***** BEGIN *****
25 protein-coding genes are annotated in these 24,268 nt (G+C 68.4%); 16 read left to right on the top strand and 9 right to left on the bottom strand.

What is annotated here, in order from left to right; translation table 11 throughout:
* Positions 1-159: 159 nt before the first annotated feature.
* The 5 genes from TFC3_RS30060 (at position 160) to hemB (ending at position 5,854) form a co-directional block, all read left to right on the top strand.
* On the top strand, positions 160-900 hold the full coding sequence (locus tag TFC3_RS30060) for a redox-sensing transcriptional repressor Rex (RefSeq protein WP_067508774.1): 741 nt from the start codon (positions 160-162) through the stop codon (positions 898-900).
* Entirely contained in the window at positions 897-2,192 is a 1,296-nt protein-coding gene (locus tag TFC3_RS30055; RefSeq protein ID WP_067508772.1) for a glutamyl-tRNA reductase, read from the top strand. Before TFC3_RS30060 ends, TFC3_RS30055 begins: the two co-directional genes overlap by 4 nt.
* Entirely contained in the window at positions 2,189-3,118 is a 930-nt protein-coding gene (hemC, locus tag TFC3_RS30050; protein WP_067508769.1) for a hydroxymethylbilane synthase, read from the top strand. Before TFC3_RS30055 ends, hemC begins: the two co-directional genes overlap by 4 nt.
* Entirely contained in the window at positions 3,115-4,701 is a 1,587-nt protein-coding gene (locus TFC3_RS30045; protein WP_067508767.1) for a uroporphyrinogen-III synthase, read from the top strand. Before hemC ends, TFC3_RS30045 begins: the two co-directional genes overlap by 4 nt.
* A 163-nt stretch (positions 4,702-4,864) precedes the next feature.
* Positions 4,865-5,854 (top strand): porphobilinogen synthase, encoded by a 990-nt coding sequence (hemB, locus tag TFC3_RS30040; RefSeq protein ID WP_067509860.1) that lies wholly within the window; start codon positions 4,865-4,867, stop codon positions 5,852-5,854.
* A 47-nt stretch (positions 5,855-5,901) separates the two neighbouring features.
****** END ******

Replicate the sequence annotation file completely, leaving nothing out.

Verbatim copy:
25 protein-coding genes are annotated in these 24,268 nt (G+C 68.4%); 16 read left to right on the top strand and 9 right to left on the bottom strand.

What is annotated here, in order from left to right; translation table 11 throughout:
* Positions 1-159: 159 nt before the first annotated feature.
* The 5 genes from TFC3_RS30060 (at position 160) to hemB (ending at position 5,854) form a co-directional block, all read left to right on the top strand.
* On the top strand, positions 160-900 hold the full coding sequence (locus tag TFC3_RS30060) for a redox-sensing transcriptional repressor Rex (RefSeq protein WP_067508774.1): 741 nt from the start codon (positions 160-162) through the stop codon (positions 898-900).
* Entirely contained in the window at positions 897-2,192 is a 1,296-nt protein-coding gene (locus tag TFC3_RS30055; RefSeq protein ID WP_067508772.1) for a glutamyl-tRNA reductase, read from the top strand. Before TFC3_RS30060 ends, TFC3_RS30055 begins: the two co-directional genes overlap by 4 nt.
* Entirely contained in the window at positions 2,189-3,118 is a 930-nt protein-coding gene (hemC, locus tag TFC3_RS30050; protein WP_067508769.1) for a hydroxymethylbilane synthase, read from the top strand. Before TFC3_RS30055 ends, hemC begins: the two co-directional genes overlap by 4 nt.
* Entirely contained in the window at positions 3,115-4,701 is a 1,587-nt protein-coding gene (locus TFC3_RS30045; protein WP_067508767.1) for a uroporphyrinogen-III synthase, read from the top strand. Before hemC ends, TFC3_RS30045 begins: the two co-directional genes overlap by 4 nt.
* A 163-nt stretch (positions 4,702-4,864) precedes the next feature.
* Positions 4,865-5,854 (top strand): porphobilinogen synthase, encoded by a 990-nt coding sequence (hemB, locus tag TFC3_RS30040; RefSeq protein ID WP_067509860.1) that lies wholly within the window; start codon positions 4,865-4,867, stop codon positions 5,852-5,854.
* A 47-nt stretch (positions 5,855-5,901) separates the two neighbouring features.